granted to the Peshwa, Balajee Vishwunath, on the six
soubahs of the Deccan, and the Nizam, as the official represen-
tative of the emperor, called on both parties to produce their
titles and substantiate their claims before him. Sahoo and his
cabinet were filled with indignation by what they deemed an
insolent attempt to interfere in their domestic quarrels. Bajee
Rao instantly assembled a large army, and marched against
the Nizarn, who was likewise supported by a large body of
Mahrattas, but he was driven into a position where the want
of provisions constrained him to enter into negotiations, which
terminated more favourably than could have been expected.
. ... The singular moderation of the Peshwa on this

Peshwa obtains

the ciumt of occasion, when the Nizam was at his mercy, was
!rat> 1 2 ' not without a cause. He was at the time nego-
tiating with Sir-boolund Khan, the imperial governor of Guzerat,


who had succeeded in establishing- his authority, for the chout
and other assignments which had been granted to the two
Mahratta officers already mentioned, and, to expedite the bar-
gain, sent his brother to lay the country waste. Sir-boolund
at length found it expedient to purchase some measure of
peace by yielding to these demands The concession was,
however, more restricted than that . which had been granted
by Hussein Ali, and confirmed by Mahomed Shah. The
ohout was to be calculated on the actual amount of collections ;
only two or three officers were to be placed in each district to
collect the dues ; no other exactions were to be inflicted on the
ryots, and every assistance was to be given to the imperial
authority. From these limitations we are enabled to perceive
how greatly the Mahrattas had abused the power conferred on
them by the charters which they obtained eight years before.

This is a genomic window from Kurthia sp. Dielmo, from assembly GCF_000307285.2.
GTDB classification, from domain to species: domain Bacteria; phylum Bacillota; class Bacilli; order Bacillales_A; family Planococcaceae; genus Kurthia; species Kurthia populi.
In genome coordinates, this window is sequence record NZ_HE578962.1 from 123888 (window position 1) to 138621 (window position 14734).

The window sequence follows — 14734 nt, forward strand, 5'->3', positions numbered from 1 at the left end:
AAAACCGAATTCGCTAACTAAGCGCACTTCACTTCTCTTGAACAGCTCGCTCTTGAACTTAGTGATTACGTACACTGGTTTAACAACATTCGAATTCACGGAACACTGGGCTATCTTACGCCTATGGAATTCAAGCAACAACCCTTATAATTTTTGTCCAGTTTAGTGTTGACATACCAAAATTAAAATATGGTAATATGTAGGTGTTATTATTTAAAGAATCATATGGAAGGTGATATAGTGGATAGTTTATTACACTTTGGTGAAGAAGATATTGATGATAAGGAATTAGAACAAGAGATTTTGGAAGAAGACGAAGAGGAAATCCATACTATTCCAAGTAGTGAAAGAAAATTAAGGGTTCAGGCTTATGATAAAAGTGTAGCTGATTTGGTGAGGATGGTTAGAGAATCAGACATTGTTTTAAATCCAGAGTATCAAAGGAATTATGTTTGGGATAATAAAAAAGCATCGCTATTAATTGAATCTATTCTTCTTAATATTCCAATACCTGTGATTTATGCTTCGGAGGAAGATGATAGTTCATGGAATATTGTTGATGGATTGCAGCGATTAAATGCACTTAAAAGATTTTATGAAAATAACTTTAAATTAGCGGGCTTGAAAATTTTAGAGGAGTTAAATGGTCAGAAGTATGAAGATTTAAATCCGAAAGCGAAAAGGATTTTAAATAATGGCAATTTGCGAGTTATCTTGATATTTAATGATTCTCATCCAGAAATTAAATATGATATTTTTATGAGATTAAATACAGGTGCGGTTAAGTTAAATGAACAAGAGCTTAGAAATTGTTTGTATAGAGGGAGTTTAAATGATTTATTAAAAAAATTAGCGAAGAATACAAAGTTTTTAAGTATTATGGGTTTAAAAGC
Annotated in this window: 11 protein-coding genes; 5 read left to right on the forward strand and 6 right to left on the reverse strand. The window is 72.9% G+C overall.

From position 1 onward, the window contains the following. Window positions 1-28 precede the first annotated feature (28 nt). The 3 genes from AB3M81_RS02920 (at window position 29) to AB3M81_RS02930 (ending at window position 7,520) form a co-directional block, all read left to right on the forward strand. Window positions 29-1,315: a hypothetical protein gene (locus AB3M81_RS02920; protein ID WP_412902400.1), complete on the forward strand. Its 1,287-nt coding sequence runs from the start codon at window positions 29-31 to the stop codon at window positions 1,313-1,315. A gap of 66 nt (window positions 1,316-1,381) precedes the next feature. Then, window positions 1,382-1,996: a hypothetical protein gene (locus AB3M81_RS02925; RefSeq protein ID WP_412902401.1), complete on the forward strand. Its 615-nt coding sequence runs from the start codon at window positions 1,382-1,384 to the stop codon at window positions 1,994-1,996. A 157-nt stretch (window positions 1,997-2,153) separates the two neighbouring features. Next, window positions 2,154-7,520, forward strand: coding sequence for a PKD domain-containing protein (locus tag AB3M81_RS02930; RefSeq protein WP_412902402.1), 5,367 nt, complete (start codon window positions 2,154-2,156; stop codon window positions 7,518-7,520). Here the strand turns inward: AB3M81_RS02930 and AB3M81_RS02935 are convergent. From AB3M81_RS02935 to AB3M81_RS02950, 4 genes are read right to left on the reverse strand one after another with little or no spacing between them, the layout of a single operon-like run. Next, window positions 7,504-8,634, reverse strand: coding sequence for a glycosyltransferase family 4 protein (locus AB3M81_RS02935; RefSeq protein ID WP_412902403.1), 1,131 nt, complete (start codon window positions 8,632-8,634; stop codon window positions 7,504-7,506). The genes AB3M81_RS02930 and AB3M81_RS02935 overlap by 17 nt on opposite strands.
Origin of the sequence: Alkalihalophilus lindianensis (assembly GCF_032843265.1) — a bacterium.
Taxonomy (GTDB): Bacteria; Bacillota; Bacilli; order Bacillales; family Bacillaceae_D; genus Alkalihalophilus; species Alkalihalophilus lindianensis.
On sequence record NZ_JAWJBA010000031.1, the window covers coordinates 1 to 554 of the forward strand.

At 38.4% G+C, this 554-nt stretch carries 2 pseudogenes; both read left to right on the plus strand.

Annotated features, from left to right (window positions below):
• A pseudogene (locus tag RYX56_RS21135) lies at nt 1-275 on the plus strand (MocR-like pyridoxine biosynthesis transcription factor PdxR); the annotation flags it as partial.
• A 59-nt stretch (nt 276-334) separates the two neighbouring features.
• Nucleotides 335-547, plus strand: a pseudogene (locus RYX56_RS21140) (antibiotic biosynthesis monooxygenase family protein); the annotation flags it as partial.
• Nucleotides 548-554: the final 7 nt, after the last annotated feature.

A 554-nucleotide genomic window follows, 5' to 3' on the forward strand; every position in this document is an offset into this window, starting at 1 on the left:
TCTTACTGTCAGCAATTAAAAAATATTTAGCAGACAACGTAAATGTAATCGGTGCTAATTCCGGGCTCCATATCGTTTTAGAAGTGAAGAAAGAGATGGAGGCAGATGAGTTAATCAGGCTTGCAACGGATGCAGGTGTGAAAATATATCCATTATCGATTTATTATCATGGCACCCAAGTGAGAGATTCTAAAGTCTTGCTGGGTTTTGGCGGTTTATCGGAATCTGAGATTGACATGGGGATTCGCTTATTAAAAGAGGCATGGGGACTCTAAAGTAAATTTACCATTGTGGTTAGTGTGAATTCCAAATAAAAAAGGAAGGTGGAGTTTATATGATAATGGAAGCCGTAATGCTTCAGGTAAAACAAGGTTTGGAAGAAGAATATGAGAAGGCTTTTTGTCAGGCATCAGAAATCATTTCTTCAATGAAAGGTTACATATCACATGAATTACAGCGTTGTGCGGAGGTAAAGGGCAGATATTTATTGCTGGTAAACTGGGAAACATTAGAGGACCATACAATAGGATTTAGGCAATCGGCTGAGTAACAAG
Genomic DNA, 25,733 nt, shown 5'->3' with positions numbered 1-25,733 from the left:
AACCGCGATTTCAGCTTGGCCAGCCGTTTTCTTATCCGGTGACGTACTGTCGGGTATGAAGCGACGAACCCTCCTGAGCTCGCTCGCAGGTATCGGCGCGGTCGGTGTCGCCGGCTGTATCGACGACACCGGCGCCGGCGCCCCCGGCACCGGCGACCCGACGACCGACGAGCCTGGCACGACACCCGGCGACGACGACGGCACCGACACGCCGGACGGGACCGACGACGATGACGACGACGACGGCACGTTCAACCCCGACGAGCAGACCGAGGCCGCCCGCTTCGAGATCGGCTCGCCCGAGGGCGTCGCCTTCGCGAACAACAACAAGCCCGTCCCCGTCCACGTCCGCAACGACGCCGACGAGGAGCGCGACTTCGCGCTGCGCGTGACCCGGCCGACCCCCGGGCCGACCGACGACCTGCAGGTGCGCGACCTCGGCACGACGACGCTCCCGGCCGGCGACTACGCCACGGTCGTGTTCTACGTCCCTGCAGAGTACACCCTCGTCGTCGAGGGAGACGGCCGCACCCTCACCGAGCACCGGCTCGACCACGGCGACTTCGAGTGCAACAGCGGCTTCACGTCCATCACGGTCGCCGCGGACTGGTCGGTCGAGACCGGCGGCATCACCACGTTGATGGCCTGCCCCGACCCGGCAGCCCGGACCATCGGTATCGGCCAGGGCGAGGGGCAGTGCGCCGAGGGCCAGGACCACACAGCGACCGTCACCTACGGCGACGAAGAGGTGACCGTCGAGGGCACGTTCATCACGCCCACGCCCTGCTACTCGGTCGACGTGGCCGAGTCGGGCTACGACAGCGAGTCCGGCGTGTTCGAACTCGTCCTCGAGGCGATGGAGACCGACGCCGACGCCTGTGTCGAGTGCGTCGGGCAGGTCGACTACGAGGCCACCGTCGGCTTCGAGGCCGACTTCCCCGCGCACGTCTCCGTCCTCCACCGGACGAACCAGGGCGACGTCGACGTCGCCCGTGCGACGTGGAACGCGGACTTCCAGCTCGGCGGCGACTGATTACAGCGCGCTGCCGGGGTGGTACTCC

Never was a more flagitious and intolerable system of extor-
tion invented by human ingenuity than that which the genius of
Sevajee had devised, and which the Mahrattas considered it
their mission to extend over the whole of India.

While Baiee Rao was employed in settling his

Kolapore and > *

Satora at peace, demands on Guzerat, Sambajee crossed the Wurna
' 30 * and plundered the territory of his rival, Sahoo

He was, however, subsequently defeated, and obliged to sign
an acknowledgment of his cousin's right to the entire Mah-
ratta territory, with the exception of a small tract around
Kolapore, to which his branch of the royal family was thence-
forward to be confined, and thus ended the dissensions of
twenty years. The Nizam, foiled in his attempt to weaken the
Mahrattas by internal discord, found a new instrument of
mischief in Dhabarry, the Mahratta commander-in-chief. He
had been intrusted with the Mahratta interests in Guzerat,
and was mortified to find that the chout and other dues in his
own province had been carried off by Bajee Rao. Under a
feeling of resentment and at the instigation of the Nizam, he
marched towards Satara with 35,000 men, with the avowed
object of releasing Sahoo from the tyranny of the Peohwa, but


he was defeated by an inferior force, and fell in battle. The
influence of his rival was increased in no small degree by this
attempt to destroy it. But the Peshwa acted with generosity,
and conferred the office which had been held by Dhabarry on
his son, an infant, and entrusted the management of affairs to
origin of the Peelajee Guickwar, whose immediate ancestor
Guickwar. was a co \v-herd, and whose descendants now
occupy the throne of Baroda.

origin of noikar To this period also belongs the rise of the fami-
and Sindia. jj^ of Holkar and Sindia, destined to take a
prominent share in the politics of India. Mulhar Rao Holkar
was ihe son of a herdsman, but, being a youth of adventurous
disposition, exchanged the crook for the sword, and by his
daring courage recommended himself to Bajee Rao, who en-
trusted him with the charge of levying contributions in eighty-
four districts or villages in Malwa. Ranojee Sindia, th(,agh
said to be allied to the noblest families in Rajpootana, was of